Video was also surprisingly good. 4K resolutions can be captured and quality is impressive. It’s one of the fastest-focusing video cameras we’ve seen – others really struggle to fend off blur unless you stop and rest for a while. It’s also consistent with exposure and white balance while others can vary wildly under changing conditions. However, the Electronic Image Stabilisation can’t help with a wobbling image while walking around - as with most other phone cameras, it’s much better when everything stays still.
Alcatel also includes a functional, light plastic case (similar to Huawei’s) which protects the phone without hiding its design. It also comes in a box that converts into a VR headset! This is very comfy and works rather well (as phones go) although content is limited (or NSFW) at present, it’s very nice to have and, to put things in perspective, Samsung charges $165 for its Gear VR Headset equivalent.
NFC is included and there’s even a DualSIM slot (which is shared with the microSD slot). There’s no fingerprint reader though. This is a shame as unlocking the screen in this way is becoming normal.
We’re not 100 per cent sure what the price of this phone will be when it appears in September: negotiations with carriers are ongoing but we’ve been told that if no agreement can be reached then it will be sold directly at $599.
There’s some interesting competition in this space, however: Huawei’s excellent P9 has an RRP of $799 but can already be bought for under $600. This will likely fall further by September. Meanwhile the excellent Huawei Mate 8 can also be had for under $600 (and falling) and offers a much bigger screen, battery and other features. Oppo’s flagship R9 and HTC’s One X9 are still options but aren’t anything special - we prefer Idol 4S. However, the Moto G4 S is still $200 cheaper and while it’s not particularly exciting, it is a very-well-made Android phone that’s worth considering.
Ultimately, though, this is a good-value phone from Alcatel and a great mid-range choice. Buying it depends on the price you can find for both it and its rivals, though.
- Samsung files artificial muscle patent for use in flexible smartphones
- Review: The new Moto G/G Plus phones add size, features and cost
- Moto Z review: Motorola proves modular smartphones are the future of mobility
- Moto Z: Is this the Droid you’ve been looking for?
- Blackberry announces DETK50, a secure US$299 Android phone
- How to take control of your Android notifications
- 7 things you need to know about Samsung's Galaxy Note7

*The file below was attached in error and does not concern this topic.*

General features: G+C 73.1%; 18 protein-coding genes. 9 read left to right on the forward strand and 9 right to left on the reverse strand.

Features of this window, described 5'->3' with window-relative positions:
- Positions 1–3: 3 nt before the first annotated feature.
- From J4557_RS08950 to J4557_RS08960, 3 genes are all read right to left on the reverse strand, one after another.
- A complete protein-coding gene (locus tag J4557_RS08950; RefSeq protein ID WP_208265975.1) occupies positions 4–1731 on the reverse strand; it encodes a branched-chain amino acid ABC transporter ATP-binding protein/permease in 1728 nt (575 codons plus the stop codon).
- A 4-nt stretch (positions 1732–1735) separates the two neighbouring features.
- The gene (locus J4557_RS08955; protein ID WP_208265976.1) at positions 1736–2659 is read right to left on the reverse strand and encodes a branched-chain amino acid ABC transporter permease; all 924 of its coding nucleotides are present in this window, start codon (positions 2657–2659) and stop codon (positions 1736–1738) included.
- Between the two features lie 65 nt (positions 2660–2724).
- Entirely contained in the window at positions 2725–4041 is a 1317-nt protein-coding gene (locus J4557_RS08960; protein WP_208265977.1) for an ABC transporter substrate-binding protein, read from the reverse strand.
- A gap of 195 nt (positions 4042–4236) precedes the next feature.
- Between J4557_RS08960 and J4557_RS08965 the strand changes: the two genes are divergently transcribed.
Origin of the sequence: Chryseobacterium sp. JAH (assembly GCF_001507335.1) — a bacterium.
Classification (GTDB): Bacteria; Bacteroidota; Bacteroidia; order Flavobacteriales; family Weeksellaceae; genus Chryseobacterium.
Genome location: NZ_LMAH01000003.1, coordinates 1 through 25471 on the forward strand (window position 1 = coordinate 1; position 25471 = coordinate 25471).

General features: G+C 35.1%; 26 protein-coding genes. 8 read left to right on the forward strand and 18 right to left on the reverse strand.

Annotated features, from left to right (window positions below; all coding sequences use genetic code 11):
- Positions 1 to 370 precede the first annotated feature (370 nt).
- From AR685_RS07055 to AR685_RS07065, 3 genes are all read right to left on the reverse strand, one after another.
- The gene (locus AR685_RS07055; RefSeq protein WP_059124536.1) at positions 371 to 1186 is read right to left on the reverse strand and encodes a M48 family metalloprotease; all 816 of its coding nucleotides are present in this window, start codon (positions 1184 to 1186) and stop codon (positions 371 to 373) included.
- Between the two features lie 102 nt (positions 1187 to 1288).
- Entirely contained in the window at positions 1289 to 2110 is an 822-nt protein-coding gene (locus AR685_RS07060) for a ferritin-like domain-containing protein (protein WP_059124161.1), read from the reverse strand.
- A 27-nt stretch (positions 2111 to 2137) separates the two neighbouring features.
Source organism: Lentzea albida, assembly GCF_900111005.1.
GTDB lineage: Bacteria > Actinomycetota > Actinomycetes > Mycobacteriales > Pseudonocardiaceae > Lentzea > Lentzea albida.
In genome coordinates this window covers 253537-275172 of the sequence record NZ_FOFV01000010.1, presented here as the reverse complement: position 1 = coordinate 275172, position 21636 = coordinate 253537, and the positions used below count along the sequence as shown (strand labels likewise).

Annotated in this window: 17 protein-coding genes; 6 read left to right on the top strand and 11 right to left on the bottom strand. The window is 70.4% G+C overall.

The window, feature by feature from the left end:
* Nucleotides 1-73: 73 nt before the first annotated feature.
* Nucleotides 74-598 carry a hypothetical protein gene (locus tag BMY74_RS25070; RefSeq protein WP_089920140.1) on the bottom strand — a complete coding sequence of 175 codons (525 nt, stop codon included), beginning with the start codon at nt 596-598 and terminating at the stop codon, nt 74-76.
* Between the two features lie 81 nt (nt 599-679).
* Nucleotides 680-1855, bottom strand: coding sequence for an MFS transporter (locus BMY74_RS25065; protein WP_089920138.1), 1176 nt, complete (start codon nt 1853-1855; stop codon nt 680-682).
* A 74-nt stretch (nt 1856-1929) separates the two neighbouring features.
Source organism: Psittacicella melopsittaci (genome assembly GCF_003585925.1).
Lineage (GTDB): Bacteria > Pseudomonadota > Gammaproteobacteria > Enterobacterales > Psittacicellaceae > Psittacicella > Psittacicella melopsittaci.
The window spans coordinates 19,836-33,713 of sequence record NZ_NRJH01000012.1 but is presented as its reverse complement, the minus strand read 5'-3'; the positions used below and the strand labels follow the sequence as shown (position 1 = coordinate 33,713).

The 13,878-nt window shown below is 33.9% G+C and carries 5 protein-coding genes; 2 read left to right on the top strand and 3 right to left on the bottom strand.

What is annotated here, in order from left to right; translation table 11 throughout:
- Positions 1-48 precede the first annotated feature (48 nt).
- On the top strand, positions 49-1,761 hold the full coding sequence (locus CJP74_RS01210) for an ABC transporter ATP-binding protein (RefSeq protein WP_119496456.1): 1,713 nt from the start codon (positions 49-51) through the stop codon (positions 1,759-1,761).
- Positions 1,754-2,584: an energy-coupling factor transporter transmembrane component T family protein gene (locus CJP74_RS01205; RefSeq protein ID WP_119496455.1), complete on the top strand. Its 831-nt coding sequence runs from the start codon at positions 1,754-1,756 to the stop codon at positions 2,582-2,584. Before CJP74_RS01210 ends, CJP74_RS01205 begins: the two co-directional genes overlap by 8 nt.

- Report: Nexus home button animation and 'night light' option appear amid a batch of leaks
- Wiwander international portable hotspot review
- Oppo F1s review: 2016 has another King of the Best Value phones
- Apple iPhone 7 full, in-depth review: Value depends on your relationship with Apple
- Moto G4 Play review: it's OK
Join the newsletter!
Most Popular Reviews
- 1 Hisense takes the fight to home entertainment heavyweights with flagship Series 8 and 9 ULED TVs
- 2 Sony's latest Ultra HD OLED debuts in Australia
- 3 Panasonic Ultra HD OLED TV Review
- 4 D-Link Omna 180 Cam HD DSH-C310 review
- 5 Oppo A77 smartphone: Full in-depth review
Latest News Articles
- Belkin Introduces USB-C 3.1 Express Dock HD
- Porsche Design Huawei Mate 10 Will Come To Australia
- Boost Mobile Doubles Data Offering With New Summer Plans
- BlackBerry KEYone Black Launches in Australia
- HTC U11 Plus latest rumours: Release date, price and specs
PCW Evaluation Team
Brainstorming, innovation, problem solving, and negotiation have all become much more productive and valuable if people can easily collaborate in real time with minimal friction.
The print quality also does not disappoint, it’s clear, bold, doesn’t smudge and the text is perfectly sized.
The Huddle Board’s built in program; Sharp Touch Viewing software allows us to easily manipulate and edit our documents (jpegs and PDFs) all at the same time on the dashboard.
The biggest perks for me would be that it comes with easy to use and comprehensive programs that make the collaboration process a whole lot more intuitive and organic
I rate the printer as a 5 out of 5 stars as it has been able to fit seamlessly into my busy and mobile lifestyle.
It’s perfect for mobile workers. Just take it out — it’s small enough to sit anywhere — turn it on, load a sheet of paper, and start printing.
- Huawei Mate 10 Pro Review
- Apple TV 4K review
- Legion Y520 Gaming Laptop review
- Which flagship TV is best? Sony 4K HDR Bravia 2016 versus LG 4K HDR OLED 2016
- 10 Blu-ray movies / Best looking Blu-ray movies
- TPTest AnalystSA
- FTBusiness AnalystVIC
- FTSenior Siebel DeveloperACT
- CCCRM Technical ConsultantWA
- CCNetwork EngineerNSW
- CCIntegration SpecialistQLD
- FTDigital Marketing Executive - PersonalisationOther
- CCJunior to mid-level - Business Analyst ? AgileNSW
- CCJunior to Mid Level - Java/ J2EE DeveloperQLD
- CCApplication Solution Designer (Automation)NSW
- FTMultiple SOC Analyst RolesOther
- CCBusiness AnalystACT
- CCSolution ArchitectNSW
- FTSolution Architect - SalesforceOther
- FTAutomation Test EngineerOther
- CCProgram ManagerNSW
- FTData Centre Systems EngineerOther
- FTTeam and Project Administrator - SalesforceQLD
- FTBusiness Analyst - PEGAOther
- FTFull Stack .Net DeveloperQLD
- FTSoftware Asset ManagerACT
- FTSolutions ArchitectsOther
- CCService management Business AnalystNSW
- FTSenior Security ConsultantOther
- TPSecurity AnalystACT